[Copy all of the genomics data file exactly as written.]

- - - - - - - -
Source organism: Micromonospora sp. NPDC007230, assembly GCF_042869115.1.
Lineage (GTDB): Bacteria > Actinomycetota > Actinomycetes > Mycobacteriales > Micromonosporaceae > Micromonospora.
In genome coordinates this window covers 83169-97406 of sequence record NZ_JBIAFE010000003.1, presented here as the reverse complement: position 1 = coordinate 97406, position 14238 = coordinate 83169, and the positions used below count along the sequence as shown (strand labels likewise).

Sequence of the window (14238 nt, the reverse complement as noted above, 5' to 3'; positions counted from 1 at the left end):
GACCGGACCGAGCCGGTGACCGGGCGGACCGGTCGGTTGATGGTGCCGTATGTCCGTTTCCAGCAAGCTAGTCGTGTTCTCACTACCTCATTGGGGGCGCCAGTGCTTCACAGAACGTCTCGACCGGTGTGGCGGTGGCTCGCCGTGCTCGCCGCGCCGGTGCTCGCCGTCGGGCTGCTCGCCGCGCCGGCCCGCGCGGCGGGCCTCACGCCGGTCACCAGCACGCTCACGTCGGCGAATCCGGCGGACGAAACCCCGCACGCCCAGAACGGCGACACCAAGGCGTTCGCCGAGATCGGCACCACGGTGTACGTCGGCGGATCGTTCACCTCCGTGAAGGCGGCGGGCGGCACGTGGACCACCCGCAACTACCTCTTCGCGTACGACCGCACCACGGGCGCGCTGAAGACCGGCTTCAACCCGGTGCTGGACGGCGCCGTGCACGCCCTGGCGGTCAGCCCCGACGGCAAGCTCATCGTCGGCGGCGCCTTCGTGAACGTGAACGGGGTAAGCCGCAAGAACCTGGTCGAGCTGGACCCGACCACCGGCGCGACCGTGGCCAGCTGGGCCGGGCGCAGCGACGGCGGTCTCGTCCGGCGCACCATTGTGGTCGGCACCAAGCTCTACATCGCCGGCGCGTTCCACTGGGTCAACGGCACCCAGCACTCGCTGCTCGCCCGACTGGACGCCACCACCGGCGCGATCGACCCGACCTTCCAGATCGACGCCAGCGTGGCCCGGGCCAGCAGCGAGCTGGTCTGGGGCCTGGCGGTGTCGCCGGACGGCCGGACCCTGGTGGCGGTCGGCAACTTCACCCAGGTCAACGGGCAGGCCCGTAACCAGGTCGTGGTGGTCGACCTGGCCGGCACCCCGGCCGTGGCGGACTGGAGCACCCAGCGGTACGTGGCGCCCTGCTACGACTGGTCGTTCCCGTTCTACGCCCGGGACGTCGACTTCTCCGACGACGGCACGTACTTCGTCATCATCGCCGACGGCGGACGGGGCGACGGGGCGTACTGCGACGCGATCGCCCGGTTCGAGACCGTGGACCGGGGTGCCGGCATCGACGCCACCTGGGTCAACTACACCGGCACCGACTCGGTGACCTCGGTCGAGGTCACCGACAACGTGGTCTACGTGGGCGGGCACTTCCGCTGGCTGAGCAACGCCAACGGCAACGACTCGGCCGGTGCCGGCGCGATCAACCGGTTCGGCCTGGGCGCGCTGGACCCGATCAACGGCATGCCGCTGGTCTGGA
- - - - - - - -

Source organism: Micromonospora sp. NPDC007230, assembly GCF_042869115.1.
Lineage (GTDB): Bacteria > Actinomycetota > Actinomycetes > Mycobacteriales > Micromonosporaceae > Micromonospora.
In genome coordinates this window covers 83169-97406 of sequence record NZ_JBIAFE010000003.1, presented here as the reverse complement: position 1 = coordinate 97406, position 14238 = coordinate 83169, and the positions used below count along the sequence as shown (strand labels likewise).

Sequence of the window (14238 nt, the reverse complement as noted above, 5' to 3'; positions counted from 1 at the left end):
GACCGGACCGAGCCGGTGACCGGGCGGACCGGTCGGTTGATGGTGCCGTATGTCCGTTTCCAGCAAGCTAGTCGTGTTCTCACTACCTCATTGGGGGCGCCAGTGCTTCACAGAACGTCTCGACCGGTGTGGCGGTGGCTCGCCGTGCTCGCCGCGCCGGTGCTCGCCGTCGGGCTGCTCGCCGCGCCGGCCCGCGCGGCGGGCCTCACGCCGGTCACCAGCACGCTCACGTCGGCGAATCCGGCGGACGAAACCCCGCACGCCCAGAACGGCGACACCAAGGCGTTCGCCGAGATCGGCACCACGGTGTACGTCGGCGGATCGTTCACCTCCGTGAAGGCGGCGGGCGGCACGTGGACCACCCGCAACTACCTCTTCGCGTACGACCGCACCACGGGCGCGCTGAAGACCGGCTTCAACCCGGTGCTGGACGGCGCCGTGCACGCCCTGGCGGTCAGCCCCGACGGCAAGCTCATCGTCGGCGGCGCCTTCGTGAACGTGAACGGGGTAAGCCGCAAGAACCTGGTCGAGCTGGACCCGACCACCGGCGCGACCGTGGCCAGCTGGGCCGGGCGCAGCGACGGCGGTCTCGTCCGGCGCACCATTGTGGTCGGCACCAAGCTCTACATCGCCGGCGCGTTCCACTGGGTCAACGGCACCCAGCACTCGCTGCTCGCCCGACTGGACGCCACCACCGGCGCGATCGACCCGACCTTCCAGATCGACGCCAGCGTGGCCCGGGCCAGCAGCGAGCTGGTCTGGGGCCTGGCGGTGTCGCCGGACGGCCGGACCCTGGTGGCGGTCGGCAACTTCACCCAGGTCAACGGGCAGGCCCGTAACCAGGTCGTGGTGGTCGACCTGGCCGGCACCCCGGCCGTGGCGGACTGGAGCACCCAGCGGTACGTGGCGCCCTGCTACGACTGGTCGTTCCCGTTCTACGCCCGGGACGTCGACTTCTCCGACGACGGCACGTACTTCGTCATCATCGCCGACGGCGGACGGGGCGACGGGGCGTACTGCGACGCGATCGCCCGGTTCGAGACCGTGGACCGGGGTGCCGGCATCGACGCCACCTGGGTCAACTACACCGGCACCGACTCGGTGACCTCGGTCGAGGTCACCGACAACGTGGTCTACGTGGGCGGGCACTTCCGCTGGCTGAGCAACGCCAACGGCAACGACTCGGCCGGTGCCGGCGCGATCAACCGGTTCGGCCTGGGCGCGCTGGACCCGATCAACGGCATGCCGCTGGTCTGGA